Summary: Adam’s small town life in Eden Mills, Ontario is turned upside down when the world suddenly finds itself without electricity thanks to a rampant computer virus. Plunged from the twenty-first century back into the nineteenth century, life quickly becomes about physical survival, providing for his family’s basic human needs as his father is stranded in Chicago. With the help of his mother, the police captain, and his mysterious former federal agent neighbour Herb, Adam plays an important role in the reorganization of society, dealing with new concerns and dangers that their situation brings.
Number of Pages: 405
Age Range: 13-15
Review: As the world descends into primal motivations, Adam is a sixteen year-old who takes on a new leadership role and responsibilities when he refuses to give up his values and consider the survival needs of the community he lives in. Under the guidance of his neighbour Herb, a man who has intimate knowledge of the dissolution of society, Adam proposes the villagers of Eden Mills stick together and pool their resources to save everyone and plan for a future without electricity through farming.
Author Eric Walters ponders the question, What if the world were suddenly without electricity? and weaves a thoughtful tale about what such a world would be like. Interspersed with intense action and a touch of romance, Walters crafts a community that strives to keep their moral centre in spite of the breakdown of society as they know it. I appreciated the conversations between Herb and Adam as they discussed the philosophical repercussions of their decisions in a world suddenly focused solely on physical survival.
I hope this is the start of a series, because I want to know what happened to Adam’s dad and I wish there was a better reason for the attack of the new military on communities just trying to survive. Walters highlights the struggle for power in a new world order, and it isn’t quite clear by the end who will be victorious. Will anyone figure out how to fix the computers and get the world’s infrastructure back up and running? But if they do, have things changed too much for society to recover? Walters has given me a lot to think about, and reading his book has given me insight into how society works and is maintained.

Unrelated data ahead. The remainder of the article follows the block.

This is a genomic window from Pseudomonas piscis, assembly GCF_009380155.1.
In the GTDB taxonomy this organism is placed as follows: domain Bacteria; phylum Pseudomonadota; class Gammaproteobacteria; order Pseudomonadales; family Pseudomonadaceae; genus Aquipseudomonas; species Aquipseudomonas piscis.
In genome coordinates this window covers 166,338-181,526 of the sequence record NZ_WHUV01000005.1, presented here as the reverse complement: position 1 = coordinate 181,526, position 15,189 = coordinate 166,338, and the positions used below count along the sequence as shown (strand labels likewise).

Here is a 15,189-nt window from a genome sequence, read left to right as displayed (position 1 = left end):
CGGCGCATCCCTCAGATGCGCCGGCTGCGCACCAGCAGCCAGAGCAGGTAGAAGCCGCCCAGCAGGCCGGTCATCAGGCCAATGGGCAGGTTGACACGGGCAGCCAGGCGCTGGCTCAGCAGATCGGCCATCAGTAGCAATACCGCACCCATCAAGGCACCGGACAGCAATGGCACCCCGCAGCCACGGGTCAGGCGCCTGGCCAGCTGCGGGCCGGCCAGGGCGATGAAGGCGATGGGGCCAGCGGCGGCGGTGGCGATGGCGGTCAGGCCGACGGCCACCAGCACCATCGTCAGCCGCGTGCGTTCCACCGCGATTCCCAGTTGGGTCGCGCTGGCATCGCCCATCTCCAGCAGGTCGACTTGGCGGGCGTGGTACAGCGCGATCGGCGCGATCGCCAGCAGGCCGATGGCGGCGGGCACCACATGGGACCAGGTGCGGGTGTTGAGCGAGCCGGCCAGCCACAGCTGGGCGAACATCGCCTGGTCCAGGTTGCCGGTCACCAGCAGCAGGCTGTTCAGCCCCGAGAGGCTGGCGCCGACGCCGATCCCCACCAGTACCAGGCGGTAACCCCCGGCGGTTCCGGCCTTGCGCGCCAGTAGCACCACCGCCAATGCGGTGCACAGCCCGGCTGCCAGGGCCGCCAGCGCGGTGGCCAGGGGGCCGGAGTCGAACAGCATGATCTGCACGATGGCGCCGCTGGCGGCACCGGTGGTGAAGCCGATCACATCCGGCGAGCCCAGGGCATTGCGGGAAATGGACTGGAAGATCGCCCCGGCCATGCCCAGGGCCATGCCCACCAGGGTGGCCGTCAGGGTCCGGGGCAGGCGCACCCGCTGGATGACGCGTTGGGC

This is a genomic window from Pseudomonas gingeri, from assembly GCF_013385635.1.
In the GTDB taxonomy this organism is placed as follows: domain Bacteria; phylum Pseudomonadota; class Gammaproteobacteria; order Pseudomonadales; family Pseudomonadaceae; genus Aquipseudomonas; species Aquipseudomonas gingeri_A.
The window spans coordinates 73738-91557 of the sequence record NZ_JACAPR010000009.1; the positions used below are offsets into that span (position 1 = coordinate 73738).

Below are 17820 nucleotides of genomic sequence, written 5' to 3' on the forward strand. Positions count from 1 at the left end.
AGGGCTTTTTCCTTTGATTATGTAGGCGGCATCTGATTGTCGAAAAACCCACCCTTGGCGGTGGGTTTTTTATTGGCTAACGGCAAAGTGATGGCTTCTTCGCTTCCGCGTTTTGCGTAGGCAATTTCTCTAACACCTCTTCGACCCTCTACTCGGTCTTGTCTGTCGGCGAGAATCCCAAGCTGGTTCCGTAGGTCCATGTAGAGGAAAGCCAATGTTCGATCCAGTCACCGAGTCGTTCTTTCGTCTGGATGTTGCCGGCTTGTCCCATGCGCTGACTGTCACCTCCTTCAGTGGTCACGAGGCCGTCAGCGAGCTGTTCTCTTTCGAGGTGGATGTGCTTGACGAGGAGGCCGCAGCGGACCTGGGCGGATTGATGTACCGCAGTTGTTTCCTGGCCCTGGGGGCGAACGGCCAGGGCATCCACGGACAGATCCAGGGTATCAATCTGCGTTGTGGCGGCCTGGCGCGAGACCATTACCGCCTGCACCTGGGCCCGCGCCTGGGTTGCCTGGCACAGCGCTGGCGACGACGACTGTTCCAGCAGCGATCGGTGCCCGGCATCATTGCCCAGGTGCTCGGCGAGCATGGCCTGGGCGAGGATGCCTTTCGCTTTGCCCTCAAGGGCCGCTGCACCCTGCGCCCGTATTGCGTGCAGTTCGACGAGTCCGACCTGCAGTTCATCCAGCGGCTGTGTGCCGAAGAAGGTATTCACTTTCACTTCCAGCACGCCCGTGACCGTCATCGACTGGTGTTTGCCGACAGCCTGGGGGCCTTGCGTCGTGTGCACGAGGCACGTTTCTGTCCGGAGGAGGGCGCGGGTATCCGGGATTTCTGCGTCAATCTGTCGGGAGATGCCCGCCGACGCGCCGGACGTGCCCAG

“‘Don’t be so surprised. Situational ethics can take root in a very short time.’
He could see from my expression that I had no idea what he was talking about.
‘It’s simple. The way people act, what they believe is wrong or unethical, changes because of the situation. None of those men woke up today thinking they’d try to steal a beat-up old car from a kid and an old man. Things change, especially when a mob mentality sets in,’ Herb said.
‘Six of them hardly makes a mob.’
‘It’s not the numbers but the attitude. The situation set the stage for their action, provided the fuel, but the big guy was going to be the one to ignite them. Always take on the big dog when you’re attacked by a pack.’
‘They were people, not a pack of dogs.’
He smiled. ‘Of course, but I’ve learned the two have some things in common.'” – Conversation between Herb and Adam from The Rule of Three by Eric Walters, pages 39-40
“I knew I should get to sleep, but I couldn’t. After checking on the kids I’d made a conscious decision to sleep on the couch instead of my bed, so I could be downstairs – between them and anybody trying to come into the house. Usually the couch was comfortable and I’d fall asleep watching TV. Maybe I couldn’t sleep because there was no TV. More likely it had something to do with the fact that I had one eye and both ears open and had a gun tucked under my pillow. Then, when I did close my eyes, I couldn’t escape the images I’d seen. How was any of this possible? How could things get so bad, so fast? Had it really only been last Wednesday that I was in school, typing Todd’s essay in the computer lab?'” – Adam from The Rule of Three by Eric Walters, page 149
“‘I just don’t feel comfortable around him,’ I admitted. ‘It’s like since this has gone on he’s changed.’
‘Crisis doesn’t change people; it reveals them,’ Herb said.” – Conversation between Adam and Herb from The Rule of Three by Eric Walters, page 325
“‘Actually it’s about more than just our survival,’ Herb said. ‘This is about the very survival of a way of life, of the ideals that we believe in. The people we’re fighting are destroyers, tearing down any attempts for civilization to ever re-establish itself. What we’re doing to day isn’t just about us – it’s about so much more. Right is on our side.'” – Herb from The Rule of Three by Eric Walters, page 380